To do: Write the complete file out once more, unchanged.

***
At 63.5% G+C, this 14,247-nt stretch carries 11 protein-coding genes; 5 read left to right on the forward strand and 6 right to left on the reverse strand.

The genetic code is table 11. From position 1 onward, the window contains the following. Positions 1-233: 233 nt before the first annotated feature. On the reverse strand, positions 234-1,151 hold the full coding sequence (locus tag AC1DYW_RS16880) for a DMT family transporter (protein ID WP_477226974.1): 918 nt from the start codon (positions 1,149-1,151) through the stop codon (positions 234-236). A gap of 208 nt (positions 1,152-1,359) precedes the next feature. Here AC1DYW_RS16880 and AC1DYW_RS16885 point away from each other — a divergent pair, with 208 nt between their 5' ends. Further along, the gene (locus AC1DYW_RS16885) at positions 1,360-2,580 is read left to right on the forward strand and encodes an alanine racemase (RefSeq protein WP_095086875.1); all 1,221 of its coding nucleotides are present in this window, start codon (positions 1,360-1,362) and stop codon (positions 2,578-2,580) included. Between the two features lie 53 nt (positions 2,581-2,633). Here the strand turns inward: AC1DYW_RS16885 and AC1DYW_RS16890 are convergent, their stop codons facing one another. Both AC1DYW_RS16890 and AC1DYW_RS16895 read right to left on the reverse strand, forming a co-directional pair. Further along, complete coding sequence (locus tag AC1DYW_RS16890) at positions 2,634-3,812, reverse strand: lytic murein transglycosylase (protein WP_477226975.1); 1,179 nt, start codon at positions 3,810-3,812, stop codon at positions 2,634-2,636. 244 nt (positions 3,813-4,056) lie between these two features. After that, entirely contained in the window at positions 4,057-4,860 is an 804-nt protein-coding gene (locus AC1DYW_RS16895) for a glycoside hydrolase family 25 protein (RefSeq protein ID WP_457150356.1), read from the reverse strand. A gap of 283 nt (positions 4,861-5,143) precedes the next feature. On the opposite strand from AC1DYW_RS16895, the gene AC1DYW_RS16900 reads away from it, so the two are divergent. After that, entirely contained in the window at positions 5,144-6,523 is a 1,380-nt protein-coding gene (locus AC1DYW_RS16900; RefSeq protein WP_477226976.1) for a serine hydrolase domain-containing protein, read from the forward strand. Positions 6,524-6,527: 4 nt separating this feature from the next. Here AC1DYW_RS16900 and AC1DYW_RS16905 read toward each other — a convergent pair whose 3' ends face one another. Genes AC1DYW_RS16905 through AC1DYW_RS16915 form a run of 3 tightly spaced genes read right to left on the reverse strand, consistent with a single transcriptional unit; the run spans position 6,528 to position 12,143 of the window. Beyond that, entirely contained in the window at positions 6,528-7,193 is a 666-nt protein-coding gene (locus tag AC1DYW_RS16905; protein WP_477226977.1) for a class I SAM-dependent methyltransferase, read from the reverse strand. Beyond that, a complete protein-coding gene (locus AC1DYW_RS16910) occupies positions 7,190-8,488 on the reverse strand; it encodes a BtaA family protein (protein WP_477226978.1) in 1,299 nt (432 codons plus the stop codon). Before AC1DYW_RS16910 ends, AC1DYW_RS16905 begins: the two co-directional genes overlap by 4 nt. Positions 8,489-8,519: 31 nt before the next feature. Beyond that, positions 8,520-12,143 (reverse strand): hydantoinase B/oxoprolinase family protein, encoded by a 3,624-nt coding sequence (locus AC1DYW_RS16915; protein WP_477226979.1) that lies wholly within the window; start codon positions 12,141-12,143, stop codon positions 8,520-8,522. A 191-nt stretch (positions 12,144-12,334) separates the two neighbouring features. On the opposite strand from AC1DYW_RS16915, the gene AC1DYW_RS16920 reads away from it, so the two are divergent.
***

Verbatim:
At 63.5% G+C, this 14,247-nt stretch carries 11 protein-coding genes; 5 read left to right on the forward strand and 6 right to left on the reverse strand.

The genetic code is table 11. From position 1 onward, the window contains the following. Positions 1-233: 233 nt before the first annotated feature. On the reverse strand, positions 234-1,151 hold the full coding sequence (locus tag AC1DYW_RS16880) for a DMT family transporter (protein ID WP_477226974.1): 918 nt from the start codon (positions 1,149-1,151) through the stop codon (positions 234-236). A gap of 208 nt (positions 1,152-1,359) precedes the next feature. Here AC1DYW_RS16880 and AC1DYW_RS16885 point away from each other — a divergent pair, with 208 nt between their 5' ends. Further along, the gene (locus AC1DYW_RS16885) at positions 1,360-2,580 is read left to right on the forward strand and encodes an alanine racemase (RefSeq protein WP_095086875.1); all 1,221 of its coding nucleotides are present in this window, start codon (positions 1,360-1,362) and stop codon (positions 2,578-2,580) included. Between the two features lie 53 nt (positions 2,581-2,633). Here the strand turns inward: AC1DYW_RS16885 and AC1DYW_RS16890 are convergent, their stop codons facing one another. Both AC1DYW_RS16890 and AC1DYW_RS16895 read right to left on the reverse strand, forming a co-directional pair. Further along, complete coding sequence (locus tag AC1DYW_RS16890) at positions 2,634-3,812, reverse strand: lytic murein transglycosylase (protein WP_477226975.1); 1,179 nt, start codon at positions 3,810-3,812, stop codon at positions 2,634-2,636. 244 nt (positions 3,813-4,056) lie between these two features. After that, entirely contained in the window at positions 4,057-4,860 is an 804-nt protein-coding gene (locus AC1DYW_RS16895) for a glycoside hydrolase family 25 protein (RefSeq protein ID WP_457150356.1), read from the reverse strand. A gap of 283 nt (positions 4,861-5,143) precedes the next feature. On the opposite strand from AC1DYW_RS16895, the gene AC1DYW_RS16900 reads away from it, so the two are divergent. After that, entirely contained in the window at positions 5,144-6,523 is a 1,380-nt protein-coding gene (locus AC1DYW_RS16900; RefSeq protein WP_477226976.1) for a serine hydrolase domain-containing protein, read from the forward strand. Positions 6,524-6,527: 4 nt separating this feature from the next. Here AC1DYW_RS16900 and AC1DYW_RS16905 read toward each other — a convergent pair whose 3' ends face one another. Genes AC1DYW_RS16905 through AC1DYW_RS16915 form a run of 3 tightly spaced genes read right to left on the reverse strand, consistent with a single transcriptional unit; the run spans position 6,528 to position 12,143 of the window. Beyond that, entirely contained in the window at positions 6,528-7,193 is a 666-nt protein-coding gene (locus tag AC1DYW_RS16905; protein WP_477226977.1) for a class I SAM-dependent methyltransferase, read from the reverse strand. Beyond that, a complete protein-coding gene (locus AC1DYW_RS16910) occupies positions 7,190-8,488 on the reverse strand; it encodes a BtaA family protein (protein WP_477226978.1) in 1,299 nt (432 codons plus the stop codon). Before AC1DYW_RS16910 ends, AC1DYW_RS16905 begins: the two co-directional genes overlap by 4 nt. Positions 8,489-8,519: 31 nt before the next feature. Beyond that, positions 8,520-12,143 (reverse strand): hydantoinase B/oxoprolinase family protein, encoded by a 3,624-nt coding sequence (locus AC1DYW_RS16915; protein WP_477226979.1) that lies wholly within the window; start codon positions 12,141-12,143, stop codon positions 8,520-8,522. A 191-nt stretch (positions 12,144-12,334) separates the two neighbouring features. On the opposite strand from AC1DYW_RS16915, the gene AC1DYW_RS16920 reads away from it, so the two are divergent.